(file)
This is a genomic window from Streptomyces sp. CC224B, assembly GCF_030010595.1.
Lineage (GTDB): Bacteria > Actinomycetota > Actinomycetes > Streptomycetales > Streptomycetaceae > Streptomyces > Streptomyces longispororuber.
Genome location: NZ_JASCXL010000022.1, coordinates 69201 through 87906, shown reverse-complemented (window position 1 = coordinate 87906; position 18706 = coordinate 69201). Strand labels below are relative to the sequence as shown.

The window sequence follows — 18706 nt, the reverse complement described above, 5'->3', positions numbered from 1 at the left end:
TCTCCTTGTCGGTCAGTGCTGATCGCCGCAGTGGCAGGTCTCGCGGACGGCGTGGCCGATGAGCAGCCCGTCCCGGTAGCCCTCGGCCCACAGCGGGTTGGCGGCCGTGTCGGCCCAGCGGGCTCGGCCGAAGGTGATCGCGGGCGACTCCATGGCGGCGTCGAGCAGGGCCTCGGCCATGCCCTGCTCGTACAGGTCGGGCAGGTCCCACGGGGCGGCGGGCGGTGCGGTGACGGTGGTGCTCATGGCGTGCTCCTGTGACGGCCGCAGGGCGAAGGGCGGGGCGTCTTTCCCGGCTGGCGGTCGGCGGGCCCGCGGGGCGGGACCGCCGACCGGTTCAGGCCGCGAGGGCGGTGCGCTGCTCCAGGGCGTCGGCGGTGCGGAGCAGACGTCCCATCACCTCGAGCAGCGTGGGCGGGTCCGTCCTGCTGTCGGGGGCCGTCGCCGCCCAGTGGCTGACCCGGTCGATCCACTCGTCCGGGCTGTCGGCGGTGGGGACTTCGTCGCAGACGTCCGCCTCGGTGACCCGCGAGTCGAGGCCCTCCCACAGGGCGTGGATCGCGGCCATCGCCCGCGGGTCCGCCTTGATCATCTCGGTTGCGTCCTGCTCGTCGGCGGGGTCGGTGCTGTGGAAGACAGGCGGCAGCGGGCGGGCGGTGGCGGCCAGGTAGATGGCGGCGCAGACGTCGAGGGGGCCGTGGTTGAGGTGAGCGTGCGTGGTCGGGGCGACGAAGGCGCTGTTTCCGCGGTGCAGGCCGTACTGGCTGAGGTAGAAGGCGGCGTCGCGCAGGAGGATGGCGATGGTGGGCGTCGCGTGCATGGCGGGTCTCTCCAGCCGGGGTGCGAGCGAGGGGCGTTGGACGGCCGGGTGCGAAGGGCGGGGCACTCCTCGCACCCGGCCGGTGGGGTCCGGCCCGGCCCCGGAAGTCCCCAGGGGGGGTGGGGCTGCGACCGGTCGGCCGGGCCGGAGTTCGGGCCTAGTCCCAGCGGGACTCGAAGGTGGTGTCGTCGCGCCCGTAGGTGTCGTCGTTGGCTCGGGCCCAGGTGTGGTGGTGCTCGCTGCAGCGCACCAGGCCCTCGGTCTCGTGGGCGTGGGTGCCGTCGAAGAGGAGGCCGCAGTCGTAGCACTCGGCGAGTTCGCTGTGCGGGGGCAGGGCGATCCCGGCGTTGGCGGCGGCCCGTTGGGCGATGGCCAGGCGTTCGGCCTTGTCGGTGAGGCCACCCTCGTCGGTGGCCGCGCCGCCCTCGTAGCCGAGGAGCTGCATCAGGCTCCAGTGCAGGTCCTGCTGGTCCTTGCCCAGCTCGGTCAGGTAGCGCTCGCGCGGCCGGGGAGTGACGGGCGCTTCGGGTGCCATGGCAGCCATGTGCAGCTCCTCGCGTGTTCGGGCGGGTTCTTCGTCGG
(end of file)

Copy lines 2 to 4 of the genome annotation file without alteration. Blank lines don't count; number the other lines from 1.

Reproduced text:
Lineage (GTDB): Bacteria > Actinomycetota > Actinomycetes > Streptomycetales > Streptomycetaceae > Streptomyces > Streptomyces longispororuber.
Genome location: NZ_JASCXL010000022.1, coordinates 69201 through 87906, shown reverse-complemented (window position 1 = coordinate 87906; position 18706 = coordinate 69201). Strand labels below are relative to the sequence as shown.

The window sequence follows — 18706 nt, the reverse complement described above, 5'->3', positions numbered from 1 at the left end: